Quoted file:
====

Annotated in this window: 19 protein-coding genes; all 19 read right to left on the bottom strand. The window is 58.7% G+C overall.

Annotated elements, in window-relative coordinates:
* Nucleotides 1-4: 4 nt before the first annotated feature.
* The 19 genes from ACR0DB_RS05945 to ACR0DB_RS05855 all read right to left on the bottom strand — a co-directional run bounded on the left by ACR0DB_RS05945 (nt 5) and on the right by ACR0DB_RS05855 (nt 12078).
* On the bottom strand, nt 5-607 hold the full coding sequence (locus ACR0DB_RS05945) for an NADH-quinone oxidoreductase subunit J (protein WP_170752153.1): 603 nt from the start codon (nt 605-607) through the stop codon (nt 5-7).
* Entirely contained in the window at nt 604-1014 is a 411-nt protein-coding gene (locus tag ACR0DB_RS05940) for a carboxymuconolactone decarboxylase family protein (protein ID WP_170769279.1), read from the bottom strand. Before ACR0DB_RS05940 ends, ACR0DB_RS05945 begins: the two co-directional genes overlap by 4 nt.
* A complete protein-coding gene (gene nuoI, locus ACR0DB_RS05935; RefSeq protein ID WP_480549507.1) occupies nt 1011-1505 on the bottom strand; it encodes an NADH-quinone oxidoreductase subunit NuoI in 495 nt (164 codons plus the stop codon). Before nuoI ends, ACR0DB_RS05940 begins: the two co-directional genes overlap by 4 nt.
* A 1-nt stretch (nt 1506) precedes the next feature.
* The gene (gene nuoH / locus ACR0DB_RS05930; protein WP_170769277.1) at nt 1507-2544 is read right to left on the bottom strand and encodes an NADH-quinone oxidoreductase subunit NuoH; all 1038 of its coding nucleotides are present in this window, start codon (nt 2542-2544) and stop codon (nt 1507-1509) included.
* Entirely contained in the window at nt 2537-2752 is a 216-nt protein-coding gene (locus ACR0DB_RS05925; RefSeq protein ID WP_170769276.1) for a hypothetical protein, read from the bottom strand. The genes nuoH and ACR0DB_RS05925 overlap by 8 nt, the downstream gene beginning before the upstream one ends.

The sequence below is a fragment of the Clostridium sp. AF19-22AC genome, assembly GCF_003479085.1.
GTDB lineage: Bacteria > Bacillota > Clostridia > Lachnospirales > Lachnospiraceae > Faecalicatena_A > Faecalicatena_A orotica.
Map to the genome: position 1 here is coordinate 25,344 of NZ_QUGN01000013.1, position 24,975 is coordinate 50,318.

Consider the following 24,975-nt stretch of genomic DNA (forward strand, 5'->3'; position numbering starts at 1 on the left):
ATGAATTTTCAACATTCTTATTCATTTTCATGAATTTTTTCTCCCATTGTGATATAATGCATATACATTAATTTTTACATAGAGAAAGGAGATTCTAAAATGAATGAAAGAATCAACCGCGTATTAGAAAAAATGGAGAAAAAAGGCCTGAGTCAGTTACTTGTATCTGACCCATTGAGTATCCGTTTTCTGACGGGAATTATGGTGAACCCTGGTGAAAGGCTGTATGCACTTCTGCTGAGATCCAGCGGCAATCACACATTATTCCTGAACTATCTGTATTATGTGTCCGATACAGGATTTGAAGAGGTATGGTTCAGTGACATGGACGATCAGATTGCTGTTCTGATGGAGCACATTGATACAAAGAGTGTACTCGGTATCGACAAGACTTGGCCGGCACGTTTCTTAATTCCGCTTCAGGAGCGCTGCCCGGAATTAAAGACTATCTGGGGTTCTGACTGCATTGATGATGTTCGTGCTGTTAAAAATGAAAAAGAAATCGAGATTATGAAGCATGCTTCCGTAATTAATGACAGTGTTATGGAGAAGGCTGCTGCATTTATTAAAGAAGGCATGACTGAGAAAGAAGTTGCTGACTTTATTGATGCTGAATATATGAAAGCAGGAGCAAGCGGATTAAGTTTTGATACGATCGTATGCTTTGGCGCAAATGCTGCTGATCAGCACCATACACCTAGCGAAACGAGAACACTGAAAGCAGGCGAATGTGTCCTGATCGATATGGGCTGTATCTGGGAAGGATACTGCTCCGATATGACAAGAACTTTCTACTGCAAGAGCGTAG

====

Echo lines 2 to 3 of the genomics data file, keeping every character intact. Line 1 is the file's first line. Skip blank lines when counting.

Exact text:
Annotated elements, in window-relative coordinates:
* Nucleotides 1-4: 4 nt before the first annotated feature.